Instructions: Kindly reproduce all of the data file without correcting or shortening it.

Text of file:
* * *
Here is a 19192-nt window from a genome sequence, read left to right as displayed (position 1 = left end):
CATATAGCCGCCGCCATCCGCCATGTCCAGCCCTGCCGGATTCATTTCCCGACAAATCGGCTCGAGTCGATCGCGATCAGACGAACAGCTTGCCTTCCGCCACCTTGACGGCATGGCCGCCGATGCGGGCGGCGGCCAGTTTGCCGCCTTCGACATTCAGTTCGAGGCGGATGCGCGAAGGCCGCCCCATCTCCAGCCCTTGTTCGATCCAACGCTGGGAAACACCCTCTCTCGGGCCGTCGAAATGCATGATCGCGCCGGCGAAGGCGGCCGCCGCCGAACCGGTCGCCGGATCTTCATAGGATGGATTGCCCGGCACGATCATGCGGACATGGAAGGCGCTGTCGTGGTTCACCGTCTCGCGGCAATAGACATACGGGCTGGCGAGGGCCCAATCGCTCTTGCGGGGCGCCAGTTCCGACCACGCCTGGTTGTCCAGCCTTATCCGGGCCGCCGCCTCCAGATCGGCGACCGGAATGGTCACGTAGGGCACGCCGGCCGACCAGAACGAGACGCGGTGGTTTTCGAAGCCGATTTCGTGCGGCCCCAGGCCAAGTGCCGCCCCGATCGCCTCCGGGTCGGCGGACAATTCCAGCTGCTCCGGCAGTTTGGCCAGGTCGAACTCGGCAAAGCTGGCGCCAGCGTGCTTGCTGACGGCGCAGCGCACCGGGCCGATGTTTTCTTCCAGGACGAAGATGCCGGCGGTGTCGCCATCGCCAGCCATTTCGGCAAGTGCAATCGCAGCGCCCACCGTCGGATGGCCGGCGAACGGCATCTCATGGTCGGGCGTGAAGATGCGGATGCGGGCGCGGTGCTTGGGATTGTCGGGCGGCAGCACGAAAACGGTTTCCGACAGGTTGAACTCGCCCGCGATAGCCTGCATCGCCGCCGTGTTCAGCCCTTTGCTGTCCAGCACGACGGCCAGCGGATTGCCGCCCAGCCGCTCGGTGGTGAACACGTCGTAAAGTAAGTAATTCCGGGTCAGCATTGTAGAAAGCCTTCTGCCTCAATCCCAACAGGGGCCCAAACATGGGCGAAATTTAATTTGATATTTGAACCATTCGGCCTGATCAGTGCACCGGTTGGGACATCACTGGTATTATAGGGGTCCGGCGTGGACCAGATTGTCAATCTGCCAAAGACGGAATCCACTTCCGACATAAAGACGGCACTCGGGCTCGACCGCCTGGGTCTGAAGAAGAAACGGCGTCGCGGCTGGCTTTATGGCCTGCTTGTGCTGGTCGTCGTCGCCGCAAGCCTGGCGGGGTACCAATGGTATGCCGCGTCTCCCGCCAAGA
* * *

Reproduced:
Here is a 19192-nt window from a genome sequence, read left to right as displayed (position 1 = left end):
CATATAGCCGCCGCCATCCGCCATGTCCAGCCCTGCCGGATTCATTTCCCGACAAATCGGCTCGAGTCGATCGCGATCAGACGAACAGCTTGCCTTCCGCCACCTTGACGGCATGGCCGCCGATGCGGGCGGCGGCCAGTTTGCCGCCTTCGACATTCAGTTCGAGGCGGATGCGCGAAGGCCGCCCCATCTCCAGCCCTTGTTCGATCCAACGCTGGGAAACACCCTCTCTCGGGCCGTCGAAATGCATGATCGCGCCGGCGAAGGCGGCCGCCGCCGAACCGGTCGCCGGATCTTCATAGGATGGATTGCCCGGCACGATCATGCGGACATGGAAGGCGCTGTCGTGGTTCACCGTCTCGCGGCAATAGACATACGGGCTGGCGAGGGCCCAATCGCTCTTGCGGGGCGCCAGTTCCGACCACGCCTGGTTGTCCAGCCTTATCCGGGCCGCCGCCTCCAGATCGGCGACCGGAATGGTCACGTAGGGCACGCCGGCCGACCAGAACGAGACGCGGTGGTTTTCGAAGCCGATTTCGTGCGGCCCCAGGCCAAGTGCCGCCCCGATCGCCTCCGGGTCGGCGGACAATTCCAGCTGCTCCGGCAGTTTGGCCAGGTCGAACTCGGCAAAGCTGGCGCCAGCGTGCTTGCTGACGGCGCAGCGCACCGGGCCGATGTTTTCTTCCAGGACGAAGATGCCGGCGGTGTCGCCATCGCCAGCCATTTCGGCAAGTGCAATCGCAGCGCCCACCGTCGGATGGCCGGCGAACGGCATCTCATGGTCGGGCGTGAAGATGCGGATGCGGGCGCGGTGCTTGGGATTGTCGGGCGGCAGCACGAAAACGGTTTCCGACAGGTTGAACTCGCCCGCGATAGCCTGCATCGCCGCCGTGTTCAGCCCTTTGCTGTCCAGCACGACGGCCAGCGGATTGCCGCCCAGCCGCTCGGTGGTGAACACGTCGTAAAGTAAGTAATTCCGGGTCAGCATTGTAGAAAGCCTTCTGCCTCAATCCCAACAGGGGCCCAAACATGGGCGAAATTTAATTTGATATTTGAACCATTCGGCCTGATCAGTGCACCGGTTGGGACATCACTGGTATTATAGGGGTCCGGCGTGGACCAGATTGTCAATCTGCCAAAGACGGAATCCACTTCCGACATAAAGACGGCACTCGGGCTCGACCGCCTGGGTCTGAAGAAGAAACGGCGTCGCGGCTGGCTTTATGGCCTGCTTGTGCTGGTCGTCGTCGCCGCAAGCCTGGCGGGGTACCAATGGTATGCCGCGTCTCCCGCCAAGA